On behalf of Stange Law Firm, PC posted in Child Custody on Wednesday, January 22, 2020.
It can be difficult to make decisions about what is best for a child. Recently, Missouri grandparents reached out to a psychologist that answers questions in a local newspaper. The grandparents are in a situation faced by many parents and legal guardians, and their quandary suggests that when it comes to a request for visitation, it may be advisable to utilize the legal system.
The grandparents have had custody of their granddaughter for a few years now. They state that the behavioral issues she displayed upon arrival have improved somewhat since coming to live in their home. Her parents were not providing a stable and nurturing environment, and the grandparents decided to ask a court to grant them custody, which the court did.
Now, the child’s father is asking to visit the child. The grandparents naturally sympathize because he certainly misses his daughter, but they are concerned that contact with either parent at this time may cause the child to act out. They consulted a therapist and a newspaper columnist, but neither could do more than offer points to consider when making such a decision.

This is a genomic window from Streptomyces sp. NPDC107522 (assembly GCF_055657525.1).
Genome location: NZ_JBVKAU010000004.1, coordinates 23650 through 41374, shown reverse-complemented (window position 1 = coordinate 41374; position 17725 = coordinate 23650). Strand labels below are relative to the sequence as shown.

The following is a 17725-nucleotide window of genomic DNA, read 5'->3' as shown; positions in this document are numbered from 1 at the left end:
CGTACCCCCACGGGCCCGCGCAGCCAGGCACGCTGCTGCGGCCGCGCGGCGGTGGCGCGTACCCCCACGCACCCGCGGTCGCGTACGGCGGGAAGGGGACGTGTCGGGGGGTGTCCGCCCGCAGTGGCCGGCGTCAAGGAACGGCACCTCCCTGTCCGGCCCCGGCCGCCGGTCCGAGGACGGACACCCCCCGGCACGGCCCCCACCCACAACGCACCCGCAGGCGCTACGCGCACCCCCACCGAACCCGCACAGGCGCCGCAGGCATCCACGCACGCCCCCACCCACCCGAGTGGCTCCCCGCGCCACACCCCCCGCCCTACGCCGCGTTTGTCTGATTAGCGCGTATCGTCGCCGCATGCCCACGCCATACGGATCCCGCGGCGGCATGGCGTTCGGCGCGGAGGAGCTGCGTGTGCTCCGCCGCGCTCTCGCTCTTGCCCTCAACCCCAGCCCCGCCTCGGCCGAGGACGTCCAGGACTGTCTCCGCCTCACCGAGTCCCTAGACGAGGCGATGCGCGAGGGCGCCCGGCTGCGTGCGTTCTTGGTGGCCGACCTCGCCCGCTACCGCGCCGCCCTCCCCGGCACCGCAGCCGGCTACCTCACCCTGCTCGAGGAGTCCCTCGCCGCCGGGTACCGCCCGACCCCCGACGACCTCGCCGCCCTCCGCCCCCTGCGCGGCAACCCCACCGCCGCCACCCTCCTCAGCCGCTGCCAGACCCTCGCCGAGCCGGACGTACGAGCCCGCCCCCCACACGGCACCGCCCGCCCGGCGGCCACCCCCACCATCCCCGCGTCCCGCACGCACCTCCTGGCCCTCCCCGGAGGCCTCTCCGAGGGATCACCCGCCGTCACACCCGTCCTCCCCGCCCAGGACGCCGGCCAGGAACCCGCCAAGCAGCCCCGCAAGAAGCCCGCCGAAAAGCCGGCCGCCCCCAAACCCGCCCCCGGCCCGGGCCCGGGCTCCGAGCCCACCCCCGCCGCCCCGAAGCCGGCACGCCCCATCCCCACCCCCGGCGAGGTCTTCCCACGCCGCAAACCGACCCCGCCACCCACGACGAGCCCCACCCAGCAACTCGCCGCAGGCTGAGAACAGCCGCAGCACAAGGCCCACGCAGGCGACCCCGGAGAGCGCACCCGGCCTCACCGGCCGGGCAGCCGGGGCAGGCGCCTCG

Missouri residents facing a similar conundrum may want to contact an attorney. Parents and guardians can place such a decision in the hands of the court, and a judge can look into various aspects of the custody situation to make a legally binding determination concerning visitation. It may be difficult to tell a relative he or she cannot visit a biological child, but a court is a neutral entity that can help all interested parties understand what arrangement is in the current best interest of a child. Where applicable, a court can provide a biological parent with steps he or she needs to take before a visitation arrangement is agreed upon.